October 6, 2015 at 12:48 pm
    • Diy Kitchens says:

      Hi, the decibel ratings are displayed as information with each extractor. Unfortunately, as we are limited to appliances from AEG, ELECTROLUX and CDA, it would appear that we do not supply the type that you are looking for.

      October 7, 2015 at 2:39 pm
  • Peter says:

    Our existing stove is positioned against an outside wall directly below an brick chimney which has been blocked off. Can a ventilation unit ( extraction fan ) be positioned at the entrance to the chimney ( currently boarded off ) and then vented outside ?

    May 21, 2015 at 7:44 am
    • Diy Kitchens says:

      Hi, you would be best speaking to a builder about your chimney. There may be some building regulations that have to be adhered to with blocked off chimneys but we are not experienced enough in building regs to be able to advise you on this matter.

      May 21, 2015 at 7:50 am
  • Chris Norman says:

    Hi there,

    Win regard to downdraft extractors do they use a lot of cupboard space and can they be fitted in a work top with pan drawers below?

    Also if they are only recirculating the air, where does the air vent? Presumably this would be under the cupboard though the plinth or something like that?

    Thanks in advance

    October 10, 2014 at 10:56 am
    • Diy Kitchens says:


      With regards to your question, the downdraft extractor does take up a lot of cupboard space and you would not be able to put pan drawers below it using standard depth 600/670mm worktops, as the downdraft extractor is placed behind your hob, which has to be moved forward.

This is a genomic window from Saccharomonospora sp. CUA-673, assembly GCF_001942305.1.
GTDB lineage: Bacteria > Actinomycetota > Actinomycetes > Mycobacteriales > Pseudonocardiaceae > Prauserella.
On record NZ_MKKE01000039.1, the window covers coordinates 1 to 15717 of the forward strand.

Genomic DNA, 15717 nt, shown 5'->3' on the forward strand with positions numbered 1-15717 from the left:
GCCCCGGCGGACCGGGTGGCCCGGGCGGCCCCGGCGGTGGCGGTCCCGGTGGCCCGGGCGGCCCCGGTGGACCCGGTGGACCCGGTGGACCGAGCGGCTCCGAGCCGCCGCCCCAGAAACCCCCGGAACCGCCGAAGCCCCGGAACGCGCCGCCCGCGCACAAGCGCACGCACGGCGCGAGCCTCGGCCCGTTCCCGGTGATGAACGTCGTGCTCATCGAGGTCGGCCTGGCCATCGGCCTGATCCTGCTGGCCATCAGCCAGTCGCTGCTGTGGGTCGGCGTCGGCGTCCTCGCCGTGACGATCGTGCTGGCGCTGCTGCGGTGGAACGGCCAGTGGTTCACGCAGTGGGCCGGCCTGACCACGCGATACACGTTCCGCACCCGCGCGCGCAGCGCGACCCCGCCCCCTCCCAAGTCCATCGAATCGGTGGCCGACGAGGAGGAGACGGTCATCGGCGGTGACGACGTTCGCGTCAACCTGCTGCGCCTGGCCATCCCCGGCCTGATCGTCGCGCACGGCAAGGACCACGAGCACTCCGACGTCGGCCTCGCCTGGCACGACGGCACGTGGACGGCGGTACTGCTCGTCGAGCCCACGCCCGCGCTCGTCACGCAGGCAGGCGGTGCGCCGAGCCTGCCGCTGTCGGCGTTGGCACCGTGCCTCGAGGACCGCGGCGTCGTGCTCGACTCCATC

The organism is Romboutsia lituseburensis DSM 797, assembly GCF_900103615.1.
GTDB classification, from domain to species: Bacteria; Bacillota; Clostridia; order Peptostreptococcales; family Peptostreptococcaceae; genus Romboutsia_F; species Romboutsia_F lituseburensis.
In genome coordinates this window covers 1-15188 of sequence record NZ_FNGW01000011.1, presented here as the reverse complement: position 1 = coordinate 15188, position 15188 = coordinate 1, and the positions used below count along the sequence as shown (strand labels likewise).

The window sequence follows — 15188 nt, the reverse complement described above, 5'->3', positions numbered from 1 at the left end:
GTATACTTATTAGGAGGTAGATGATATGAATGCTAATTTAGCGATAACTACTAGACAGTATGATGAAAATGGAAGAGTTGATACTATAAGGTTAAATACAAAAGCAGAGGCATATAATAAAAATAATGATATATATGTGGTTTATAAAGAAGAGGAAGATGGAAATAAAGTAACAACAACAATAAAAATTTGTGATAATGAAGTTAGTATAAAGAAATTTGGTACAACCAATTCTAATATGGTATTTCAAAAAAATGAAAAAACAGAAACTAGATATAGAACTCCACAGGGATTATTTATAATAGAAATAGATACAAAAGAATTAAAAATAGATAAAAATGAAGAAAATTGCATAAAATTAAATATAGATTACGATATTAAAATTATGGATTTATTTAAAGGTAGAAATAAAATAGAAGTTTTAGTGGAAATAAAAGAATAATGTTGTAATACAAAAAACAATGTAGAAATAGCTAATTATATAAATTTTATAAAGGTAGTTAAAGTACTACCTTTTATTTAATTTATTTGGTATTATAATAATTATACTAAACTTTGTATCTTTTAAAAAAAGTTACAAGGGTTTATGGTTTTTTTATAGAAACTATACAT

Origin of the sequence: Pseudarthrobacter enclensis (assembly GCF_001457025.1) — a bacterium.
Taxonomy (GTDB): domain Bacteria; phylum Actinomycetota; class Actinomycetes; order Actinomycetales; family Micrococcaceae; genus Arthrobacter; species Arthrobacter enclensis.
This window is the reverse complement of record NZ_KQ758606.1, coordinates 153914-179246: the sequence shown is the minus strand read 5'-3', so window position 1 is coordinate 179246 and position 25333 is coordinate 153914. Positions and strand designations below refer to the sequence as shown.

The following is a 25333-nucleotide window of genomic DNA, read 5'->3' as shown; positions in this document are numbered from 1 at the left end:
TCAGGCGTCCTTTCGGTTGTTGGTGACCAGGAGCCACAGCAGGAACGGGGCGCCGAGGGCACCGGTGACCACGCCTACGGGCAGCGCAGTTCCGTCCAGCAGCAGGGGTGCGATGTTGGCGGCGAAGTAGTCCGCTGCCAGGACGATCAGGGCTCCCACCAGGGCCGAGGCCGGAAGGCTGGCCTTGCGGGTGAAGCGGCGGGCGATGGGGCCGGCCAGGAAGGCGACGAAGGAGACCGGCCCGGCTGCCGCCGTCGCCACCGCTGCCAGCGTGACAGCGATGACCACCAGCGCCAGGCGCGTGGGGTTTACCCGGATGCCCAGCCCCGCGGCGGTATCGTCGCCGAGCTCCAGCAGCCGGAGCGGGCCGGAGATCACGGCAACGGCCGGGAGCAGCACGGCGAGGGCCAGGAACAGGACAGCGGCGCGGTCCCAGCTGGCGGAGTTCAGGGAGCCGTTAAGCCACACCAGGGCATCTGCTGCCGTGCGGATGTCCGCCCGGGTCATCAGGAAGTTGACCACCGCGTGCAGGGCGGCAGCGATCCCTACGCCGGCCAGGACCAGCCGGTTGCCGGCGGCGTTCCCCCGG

To do what you are asking, you would either need a kitchen island or a 900mm depth worktop on the kitchen run where the downdraft extractor will be positioned, as shown in the images below.

      Downdraft extractor

      Downdraft extractor

      With regards to recirculation extractors, the air is just cleaned through a grease and carbon filter and put back into the room. If you wanted to use the vented option they you would need a venting kit and some way of getting the air to a vent in the wall.

      October 10, 2014 at 12:39 pm
  • annie paul says:

    I would like to obtain a hood extractor for my mom her kitchen has very little ventitlation, so it gets pretty hot in the kitchen when she cooks. Do you think it wouldl be best to install a vented as oppose to an air recirculation vent. Would an air recirculation vent get rid of the heat.

    Kind regards

    October 5, 2014 at 5:38 pm
    • Diy Kitchens says:


      If the kitchen gets very hot when cooking then vented would be the best option.

      October 6, 2014 at 8:54 am
  • Hollingworth says:

    Please can you offer advice on fitting Cornell cooker canopy. No instructions within the box or in technical guide. Also best extractor type for Cornell canopy. Many thanks.

    September 23, 2014 at 5:56 pm
    • Diy Kitchens says:


      The Cornell cooker canopy comes direct from our supplier PWS and I’m told that they don’t have an instruction guide on how to install these items. I spoke to one of our sales team and they can offer the following points of advice.

      (1) Firstly you are going to have to place wooden batons on your wall and units.

      (2) The cooker canopy sits between 2 wall units. Get 2 people to pick up the canopy and place it where it will be situated and mark out where your batons will be placed to hold the canopy securely.

      (3) The side batons are attached to the wall units but not cut the full height of your wall units. This is to ensure that they are not seen when the canopy is attached

      (4) Take the board out of the canopy and cut the hole where the cooker canopy is going to be fitted. The page below shows you the available cooker canopies available.


      (5) You will need to nail/screw the canopy now to the batons on the 2 wall units and the baton on the wall.

      (6) Finally, don’t forget to plug the canopy into a power socket before you finally screw it into position:-)

      I hope this helps

      September 25, 2014 at 9:06 am
  • Lynn Worth says:

    You advise that a canopy cooker hood can be fitted to a kitchen unit, is it a top box that is usually used for this?


    September 8, 2014 at 10:55 am
    • Diy Kitchens says:

      Hi, a top box would be the best option to house a canopy cooker hood.

      September 15, 2014 at 10:54 am